OECD report: Policies to make housing more affordable
Less than half of the OECD population, on average, is satisfied with the affordability of housing in the city or area where they live. Housing prices have increased over the past decades, and households are dedicating a larger share of their budget to housing costs than they used to. Low-income and other vulnerable households have long faced this challenge, while an increasing share of the middle class also face affordability issues.Challenges differ considerably across and within countries. Affordability gaps are particularly pronounced in job-rich urban areas and among low-income households, renters in the private market, and youth. Youth, for instance, are in some countries increasingly living at home with their parents, whilst navigating a challenging labour market.The COVID-19 pandemic has exacerbated longstanding housing challenges, whilst renewing concerns over poor housing quality and heightening housing insecurity for households hard-hit by the crisis. In many OECD countries, governments have introduced emergency support to avoid some of the worst effectsof the crisis, with mortgage forbearance and eviction bans among the most common.Governments employ a range of policy tools to make housing more affordable. Some housing support measures (such as housing allowances and –in most countries –social housing) tend to target low-income and other vulnerable households. Meanwhile, others, particularly those that aim to support prospective or existing homeowners (such as subsidies and tax relief to facilitate home ownership) are more likely to benefit median-income households, and may not always reach households in greatest need.Renewed public and private investment in the affordable and social housing stock is needed, and can be a key lever to an inclusive economic recovery from the COVID-19 crisis. Governments should also consider improving the targeting of public support for housing, but the expected gains of such efforts should be carefully weighed against the potential trade-offs, including increased segregation and reduced social mixing. Policy measures to make the private rental market more affordable should also be a priority in many countries.Governments must continue to navigate the challenging and uncertain road ahead. It will be crucial to address housing vulnerability in the short term, including by extending temporary relief to struggling households, provided that emergency supports are phased out as conditions allow. Yet policy makers must also anticipate potential longer-term changes to the housing market and housing demand, such as increased demand for affordable housing and housing support, as well as possible changes to demand spurred by the widespread generalisation of teleworking.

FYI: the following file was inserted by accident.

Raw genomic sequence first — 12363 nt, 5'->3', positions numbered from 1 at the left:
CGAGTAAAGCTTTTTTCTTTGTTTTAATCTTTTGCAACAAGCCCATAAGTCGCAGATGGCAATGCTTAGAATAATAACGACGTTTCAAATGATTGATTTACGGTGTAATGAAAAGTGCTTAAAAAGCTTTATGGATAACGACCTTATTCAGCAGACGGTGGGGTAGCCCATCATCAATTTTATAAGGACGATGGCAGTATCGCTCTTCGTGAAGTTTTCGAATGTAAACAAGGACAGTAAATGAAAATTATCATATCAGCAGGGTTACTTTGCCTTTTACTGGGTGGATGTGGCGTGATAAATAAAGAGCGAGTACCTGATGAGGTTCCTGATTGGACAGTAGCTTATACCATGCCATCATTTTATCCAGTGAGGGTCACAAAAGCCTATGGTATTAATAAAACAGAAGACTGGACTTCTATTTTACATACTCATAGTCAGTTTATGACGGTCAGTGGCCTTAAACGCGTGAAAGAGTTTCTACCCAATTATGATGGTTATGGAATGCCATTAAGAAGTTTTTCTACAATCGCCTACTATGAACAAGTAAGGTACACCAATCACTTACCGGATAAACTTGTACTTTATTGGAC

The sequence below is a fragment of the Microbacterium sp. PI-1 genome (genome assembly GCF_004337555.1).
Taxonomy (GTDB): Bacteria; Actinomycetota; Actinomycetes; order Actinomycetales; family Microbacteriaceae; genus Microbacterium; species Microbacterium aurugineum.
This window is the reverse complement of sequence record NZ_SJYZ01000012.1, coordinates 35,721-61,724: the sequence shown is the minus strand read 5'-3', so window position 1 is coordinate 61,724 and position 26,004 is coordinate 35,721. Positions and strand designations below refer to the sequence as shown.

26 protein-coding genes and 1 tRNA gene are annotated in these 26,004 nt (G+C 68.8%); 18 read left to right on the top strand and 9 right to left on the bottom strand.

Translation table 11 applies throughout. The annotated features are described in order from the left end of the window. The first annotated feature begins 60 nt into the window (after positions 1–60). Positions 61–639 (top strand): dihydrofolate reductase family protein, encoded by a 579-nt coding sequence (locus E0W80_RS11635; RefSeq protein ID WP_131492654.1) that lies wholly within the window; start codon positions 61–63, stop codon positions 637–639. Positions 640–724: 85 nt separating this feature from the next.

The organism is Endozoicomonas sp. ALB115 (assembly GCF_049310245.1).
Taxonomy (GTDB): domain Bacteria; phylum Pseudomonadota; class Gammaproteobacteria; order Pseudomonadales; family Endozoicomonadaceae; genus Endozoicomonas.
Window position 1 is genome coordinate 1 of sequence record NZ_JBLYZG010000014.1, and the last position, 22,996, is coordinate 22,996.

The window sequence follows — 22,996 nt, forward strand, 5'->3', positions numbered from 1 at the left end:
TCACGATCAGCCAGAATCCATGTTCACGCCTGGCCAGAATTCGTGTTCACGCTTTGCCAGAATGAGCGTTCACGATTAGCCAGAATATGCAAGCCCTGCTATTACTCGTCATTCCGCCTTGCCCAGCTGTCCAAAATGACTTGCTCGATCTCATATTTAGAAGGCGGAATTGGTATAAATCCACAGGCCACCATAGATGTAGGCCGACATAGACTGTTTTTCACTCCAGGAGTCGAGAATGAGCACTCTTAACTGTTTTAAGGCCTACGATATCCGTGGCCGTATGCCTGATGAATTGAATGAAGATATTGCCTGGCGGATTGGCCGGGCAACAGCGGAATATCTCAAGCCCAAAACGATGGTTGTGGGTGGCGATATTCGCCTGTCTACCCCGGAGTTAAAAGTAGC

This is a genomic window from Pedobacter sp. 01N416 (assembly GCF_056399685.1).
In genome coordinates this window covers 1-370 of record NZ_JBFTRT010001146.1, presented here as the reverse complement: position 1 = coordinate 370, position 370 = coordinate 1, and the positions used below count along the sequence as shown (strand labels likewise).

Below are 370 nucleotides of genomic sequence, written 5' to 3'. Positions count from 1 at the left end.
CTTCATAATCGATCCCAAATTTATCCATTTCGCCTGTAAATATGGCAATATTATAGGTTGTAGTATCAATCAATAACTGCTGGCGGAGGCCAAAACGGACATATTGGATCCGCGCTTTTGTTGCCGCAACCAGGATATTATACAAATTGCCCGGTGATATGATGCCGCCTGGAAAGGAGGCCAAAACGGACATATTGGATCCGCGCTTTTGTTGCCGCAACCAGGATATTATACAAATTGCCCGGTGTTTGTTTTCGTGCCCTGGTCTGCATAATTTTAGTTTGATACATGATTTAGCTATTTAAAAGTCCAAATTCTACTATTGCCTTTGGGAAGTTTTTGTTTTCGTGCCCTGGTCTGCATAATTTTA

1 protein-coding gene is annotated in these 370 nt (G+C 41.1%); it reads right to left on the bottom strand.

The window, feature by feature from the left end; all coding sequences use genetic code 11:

Please cite as: OECD (2021), “Building for a better tomorrow: Policies to make housing more affordable”, Employment, Labour and Social Affairs Policy Briefs, OECD, Paris, http://oe.cd/affordable-housing-2021.Webpage url: oe.cd/ahd